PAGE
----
Monday, June 18, 2018

A Father's Day to remember

Walking across the 18th fairway at Shinnecock Hills Golf Club on Saturday at the U.S. Open. Photo: JH.
Monday, June 18, 2018.  A very sunny weekend with massive clouds passing through on Saturday, and a very warm (90 degrees with a Real Feel of 95) Sunday, for Fathers’ Day across America.

Saint Joseph with the Infant Jesus by Guido Reni, circa 1635.
Until I sat down and did a little research to put this Diary together, I never knew that Fathers’ Day was a customary celebration in Catholic Europe dating back to the Middle Ages or before.

Growing up in mid-20th century America, I early imagined it was created by Hallmark cards since they did a big business with it.

In some countries Father's Day is still observed on March 19th as the feast day of Saint Joseph who is referred to as Nutritor Domini or: “Nourisher of the Lord,” father of Jesus. The Spanish and Portuguese brought it to Latin America although it wasn’t celebrated here until the 20th century, and even then as a companion to Mother’s Day.

In 1966, President Lyndon B. Johnson issued the first presidential proclamation honoring fathers, designating the third Sunday in June as Father's Day. Six years later, it was made a permanent national holiday when President Richard Nixon signed it into law in 1972.

My father Frank Columbia about 1931 when he met my mother. He was then working as chauffeur for John "Black Jack" Bouvier, whom he idolized, and who later became famous as the father of Jacqueline Kennedy Onassis and Lee Radziwil.
Good son that he is, JH went up to Connecticut to spend the day with his father. Good dog master that I am, I spent the day as father to my dogs. They were not impressed although they did eat all their breakfast, and they liked their walks (although the walks weren’t long enough).

I don’t recall ever celebrating Father’s Day when I was growing up. I would not have classified The Old Man (whom we called “Pa”) as a good father. Not at the time. Born in 1900, he managed to father nine — five boys, four girls — between two wives.

He was also “father” to my dear, departed eldest sister Helen. I was his last child, born in 1941. He died in July, in my 32nd year, and over the years that followed I was able to see him with the clarity of the retrospective.

Although to my friends and neighbors, he was always a very nice, friendly and hospitable fellow, and always kind to everyone, he was what in his day was called a “street angel and house devil.” He had a very hard life in many ways, and he made it harder in many ways for himself and for others. As it happened, he did not make it harder for me.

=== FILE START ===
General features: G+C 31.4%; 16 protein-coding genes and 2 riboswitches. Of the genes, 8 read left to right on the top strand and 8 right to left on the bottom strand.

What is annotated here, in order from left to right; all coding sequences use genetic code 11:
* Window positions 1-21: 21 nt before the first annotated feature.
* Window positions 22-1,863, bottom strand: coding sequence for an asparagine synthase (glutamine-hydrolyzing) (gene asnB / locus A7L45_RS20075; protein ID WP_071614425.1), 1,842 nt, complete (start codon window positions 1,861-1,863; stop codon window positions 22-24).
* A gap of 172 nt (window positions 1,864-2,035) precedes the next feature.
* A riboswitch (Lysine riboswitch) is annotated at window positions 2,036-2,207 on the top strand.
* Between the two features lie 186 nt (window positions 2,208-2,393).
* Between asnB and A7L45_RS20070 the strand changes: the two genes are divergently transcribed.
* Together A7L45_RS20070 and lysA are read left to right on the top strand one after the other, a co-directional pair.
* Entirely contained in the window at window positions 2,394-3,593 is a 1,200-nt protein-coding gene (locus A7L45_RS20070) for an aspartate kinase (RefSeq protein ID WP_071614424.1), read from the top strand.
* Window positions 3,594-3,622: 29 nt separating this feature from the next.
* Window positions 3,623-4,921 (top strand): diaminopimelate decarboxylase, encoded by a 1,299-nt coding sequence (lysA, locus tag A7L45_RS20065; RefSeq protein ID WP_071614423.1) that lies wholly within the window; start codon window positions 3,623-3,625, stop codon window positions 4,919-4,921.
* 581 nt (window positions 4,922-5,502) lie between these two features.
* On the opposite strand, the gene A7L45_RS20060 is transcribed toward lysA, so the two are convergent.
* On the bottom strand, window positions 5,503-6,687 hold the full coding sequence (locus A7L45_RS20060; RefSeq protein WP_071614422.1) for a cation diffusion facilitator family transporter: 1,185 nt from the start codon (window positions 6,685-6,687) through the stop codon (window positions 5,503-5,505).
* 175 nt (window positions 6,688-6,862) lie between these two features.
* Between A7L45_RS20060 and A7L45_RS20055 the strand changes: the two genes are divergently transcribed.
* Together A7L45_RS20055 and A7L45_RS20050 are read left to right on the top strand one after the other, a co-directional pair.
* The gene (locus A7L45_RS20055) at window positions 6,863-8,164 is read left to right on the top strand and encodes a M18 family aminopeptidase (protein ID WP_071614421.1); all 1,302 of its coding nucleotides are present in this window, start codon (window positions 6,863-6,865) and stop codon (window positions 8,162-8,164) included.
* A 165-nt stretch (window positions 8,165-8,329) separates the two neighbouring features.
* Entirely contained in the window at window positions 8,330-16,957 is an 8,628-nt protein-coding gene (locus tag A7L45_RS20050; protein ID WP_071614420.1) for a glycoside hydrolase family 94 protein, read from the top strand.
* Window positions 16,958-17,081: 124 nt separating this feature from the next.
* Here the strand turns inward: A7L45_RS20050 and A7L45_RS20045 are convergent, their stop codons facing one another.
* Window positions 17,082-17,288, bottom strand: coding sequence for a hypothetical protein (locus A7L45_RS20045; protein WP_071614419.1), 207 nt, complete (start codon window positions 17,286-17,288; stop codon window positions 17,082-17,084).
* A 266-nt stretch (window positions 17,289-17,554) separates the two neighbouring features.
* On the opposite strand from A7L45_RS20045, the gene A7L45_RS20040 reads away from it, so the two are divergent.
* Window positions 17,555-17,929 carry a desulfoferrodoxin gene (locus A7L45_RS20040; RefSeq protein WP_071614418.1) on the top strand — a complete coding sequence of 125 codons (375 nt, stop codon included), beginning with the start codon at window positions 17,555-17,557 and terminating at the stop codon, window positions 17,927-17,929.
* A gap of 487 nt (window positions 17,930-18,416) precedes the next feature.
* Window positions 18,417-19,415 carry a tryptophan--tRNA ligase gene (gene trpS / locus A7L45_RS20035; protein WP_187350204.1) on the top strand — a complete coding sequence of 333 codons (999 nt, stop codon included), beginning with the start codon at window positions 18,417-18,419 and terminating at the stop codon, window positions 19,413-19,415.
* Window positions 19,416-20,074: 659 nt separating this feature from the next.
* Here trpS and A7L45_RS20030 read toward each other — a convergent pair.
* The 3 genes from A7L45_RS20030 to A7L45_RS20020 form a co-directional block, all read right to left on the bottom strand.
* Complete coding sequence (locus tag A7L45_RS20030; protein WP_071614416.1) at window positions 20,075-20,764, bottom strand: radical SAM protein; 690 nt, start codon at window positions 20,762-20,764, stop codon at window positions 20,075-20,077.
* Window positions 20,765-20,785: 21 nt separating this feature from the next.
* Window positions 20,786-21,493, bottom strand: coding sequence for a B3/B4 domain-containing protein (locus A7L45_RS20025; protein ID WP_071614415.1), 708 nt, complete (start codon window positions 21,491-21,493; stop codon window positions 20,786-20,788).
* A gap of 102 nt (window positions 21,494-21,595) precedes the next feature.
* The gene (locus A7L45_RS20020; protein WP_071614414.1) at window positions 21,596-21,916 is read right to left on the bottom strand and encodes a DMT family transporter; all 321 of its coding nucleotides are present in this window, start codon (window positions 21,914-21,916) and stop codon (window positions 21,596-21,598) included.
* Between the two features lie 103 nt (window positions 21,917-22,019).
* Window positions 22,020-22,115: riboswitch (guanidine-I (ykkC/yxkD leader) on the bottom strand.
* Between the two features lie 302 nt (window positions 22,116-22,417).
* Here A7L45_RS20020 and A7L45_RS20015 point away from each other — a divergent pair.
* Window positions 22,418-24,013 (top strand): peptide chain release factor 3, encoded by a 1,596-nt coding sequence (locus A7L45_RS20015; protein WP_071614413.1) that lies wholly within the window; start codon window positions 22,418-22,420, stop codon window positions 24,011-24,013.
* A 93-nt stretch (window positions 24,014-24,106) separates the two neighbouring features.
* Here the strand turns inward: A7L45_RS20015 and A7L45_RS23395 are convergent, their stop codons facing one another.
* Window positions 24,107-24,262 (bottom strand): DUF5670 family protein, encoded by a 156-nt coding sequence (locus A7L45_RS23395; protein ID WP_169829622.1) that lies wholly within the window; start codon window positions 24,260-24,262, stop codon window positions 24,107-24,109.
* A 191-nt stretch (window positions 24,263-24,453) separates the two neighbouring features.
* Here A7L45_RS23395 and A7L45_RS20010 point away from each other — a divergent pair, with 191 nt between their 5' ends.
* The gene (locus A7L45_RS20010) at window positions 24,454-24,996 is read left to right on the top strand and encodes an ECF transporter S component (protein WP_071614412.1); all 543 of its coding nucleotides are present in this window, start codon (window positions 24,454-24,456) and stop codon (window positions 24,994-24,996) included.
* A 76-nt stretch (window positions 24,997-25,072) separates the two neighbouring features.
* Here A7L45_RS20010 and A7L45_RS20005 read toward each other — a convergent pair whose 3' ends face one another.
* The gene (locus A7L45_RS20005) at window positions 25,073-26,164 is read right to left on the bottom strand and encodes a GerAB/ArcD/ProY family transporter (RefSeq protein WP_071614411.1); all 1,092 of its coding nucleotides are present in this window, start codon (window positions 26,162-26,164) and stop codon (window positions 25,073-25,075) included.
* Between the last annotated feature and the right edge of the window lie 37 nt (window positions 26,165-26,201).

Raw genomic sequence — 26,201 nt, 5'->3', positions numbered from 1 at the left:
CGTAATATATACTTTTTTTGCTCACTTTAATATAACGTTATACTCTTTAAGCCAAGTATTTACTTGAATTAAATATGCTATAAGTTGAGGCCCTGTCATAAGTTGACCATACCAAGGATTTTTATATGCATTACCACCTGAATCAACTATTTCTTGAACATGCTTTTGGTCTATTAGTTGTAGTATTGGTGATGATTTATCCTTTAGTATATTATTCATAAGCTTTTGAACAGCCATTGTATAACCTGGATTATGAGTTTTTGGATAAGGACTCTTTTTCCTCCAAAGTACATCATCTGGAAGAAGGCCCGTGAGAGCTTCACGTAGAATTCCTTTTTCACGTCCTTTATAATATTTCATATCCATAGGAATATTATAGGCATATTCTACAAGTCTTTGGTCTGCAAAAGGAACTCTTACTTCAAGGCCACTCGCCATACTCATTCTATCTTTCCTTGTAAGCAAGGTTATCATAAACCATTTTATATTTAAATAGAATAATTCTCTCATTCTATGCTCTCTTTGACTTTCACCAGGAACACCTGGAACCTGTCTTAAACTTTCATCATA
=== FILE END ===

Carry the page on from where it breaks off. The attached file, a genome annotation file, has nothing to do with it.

He was not affectionate — but then, nor did it seem, were many of the fathers of friends I had. — although he never said an unkind word to me. But he had a yelling temper bordering on serious violence, which could be scary for a child to witness. Once, when I was 11 or 12 and beginning to feel my oats, I complained to him during one of his fits of rage (I could run faster). His response was not to raise a hand to me but said, “if you think I’m bad, you should have seen my father.” 

My sister Helen sent me a number of photos she had taken of me when I was two (and she was 16). I have only a couple of vague memories of that time, but I see the trouble in the house on the child's face.
Here I was at 12 dancing with Ann Colton, who was my childhood girlfriend, when i knew I was going to be leaving that house and going out into the world.
I didn't know what he meant because I never knew his father, for whom I am named. But that was another story said in a moment of truth. Because he never talked about or even mentioned his father, nor for that matter any of his siblings. His father, I later learned from my mother, was so bad that one day his mother had reason to pick up a gun and shoot his father to death in front of him. That is a shocking thing even to consider, but I do think about his life in terms of that incident. It was a gunshot that reverberated down through three generations of many lives.

He was 15 at the time, and his mother went on trial for murder.  However, he testified in court that it was in self-defense so that he and his siblings would still have a parent. He never mentioned it, or anything else about his father, or his mother — except that she had quite a temper too (They were both Irish, so it was that kind of expressed temper – loud.)

All my early information about my father’s life and family background came from my mother, who thankfully talked to me all the time about their childhoods and youth, both of which involved early loss of a parent.

About twenty-five years ago when I was researching a piece I was writing for Quest about Vincent Astor, at the end of the article in the Times, my eye peripherally caught the name “Columbia” at the top of a short article: “Columbia Jury Acquits Woman” who pleaded “self-defense.” My grandfather, I had been told, was evidently well known in the community as an alcoholic who also had a raging, physically abusive temper. I understood: so did my father.

My father, and my mother, both born in this country, were children of immigrants at the beginning of the 20th century. They bore the brunt of that immigration and the dark memories of hardships left behind in the old country as well as the hardships of the New World. Neither knew or had the tools that we have to help them through their life crises and their own harsh shortcomings.

Despite that, they gave me a life that included those tools, as well as the opportunity to express it and look at it. From them, I am fortunate and that is possibly the greatest thing one could expect from any father. And mother too. They were there and got me far enough to get to here. Gratitude abounds, and that’s where love is planted.
 

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